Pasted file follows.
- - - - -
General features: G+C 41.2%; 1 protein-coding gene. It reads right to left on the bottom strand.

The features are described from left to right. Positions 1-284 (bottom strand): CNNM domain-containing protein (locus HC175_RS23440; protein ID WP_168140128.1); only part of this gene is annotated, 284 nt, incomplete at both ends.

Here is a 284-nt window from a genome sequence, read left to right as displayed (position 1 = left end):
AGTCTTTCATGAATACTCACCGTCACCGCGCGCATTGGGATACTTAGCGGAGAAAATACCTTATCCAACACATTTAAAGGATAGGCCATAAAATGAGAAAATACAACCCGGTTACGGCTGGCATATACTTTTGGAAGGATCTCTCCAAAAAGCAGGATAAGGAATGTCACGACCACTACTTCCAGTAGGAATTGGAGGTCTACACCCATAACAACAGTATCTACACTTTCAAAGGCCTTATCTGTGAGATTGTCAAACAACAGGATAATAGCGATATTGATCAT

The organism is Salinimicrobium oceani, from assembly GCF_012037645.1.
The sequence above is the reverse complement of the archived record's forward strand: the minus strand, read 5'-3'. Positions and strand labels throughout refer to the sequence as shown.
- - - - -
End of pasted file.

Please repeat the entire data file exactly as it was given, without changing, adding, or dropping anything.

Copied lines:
General features: G+C 41.2%; 1 protein-coding gene. It reads right to left on the bottom strand.

The features are described from left to right. Positions 1-284 (bottom strand): CNNM domain-containing protein (locus HC175_RS23440; protein ID WP_168140128.1); only part of this gene is annotated, 284 nt, incomplete at both ends.

Here is a 284-nt window from a genome sequence, read left to right as displayed (position 1 = left end):
AGTCTTTCATGAATACTCACCGTCACCGCGCGCATTGGGATACTTAGCGGAGAAAATACCTTATCCAACACATTTAAAGGATAGGCCATAAAATGAGAAAATACAACCCGGTTACGGCTGGCATATACTTTTGGAAGGATCTCTCCAAAAAGCAGGATAAGGAATGTCACGACCACTACTTCCAGTAGGAATTGGAGGTCTACACCCATAACAACAGTATCTACACTTTCAAAGGCCTTATCTGTGAGATTGTCAAACAACAGGATAATAGCGATATTGATCAT

The organism is Salinimicrobium oceani, from assembly GCF_012037645.1.
The sequence above is the reverse complement of the archived record's forward strand: the minus strand, read 5'-3'. Positions and strand labels throughout refer to the sequence as shown.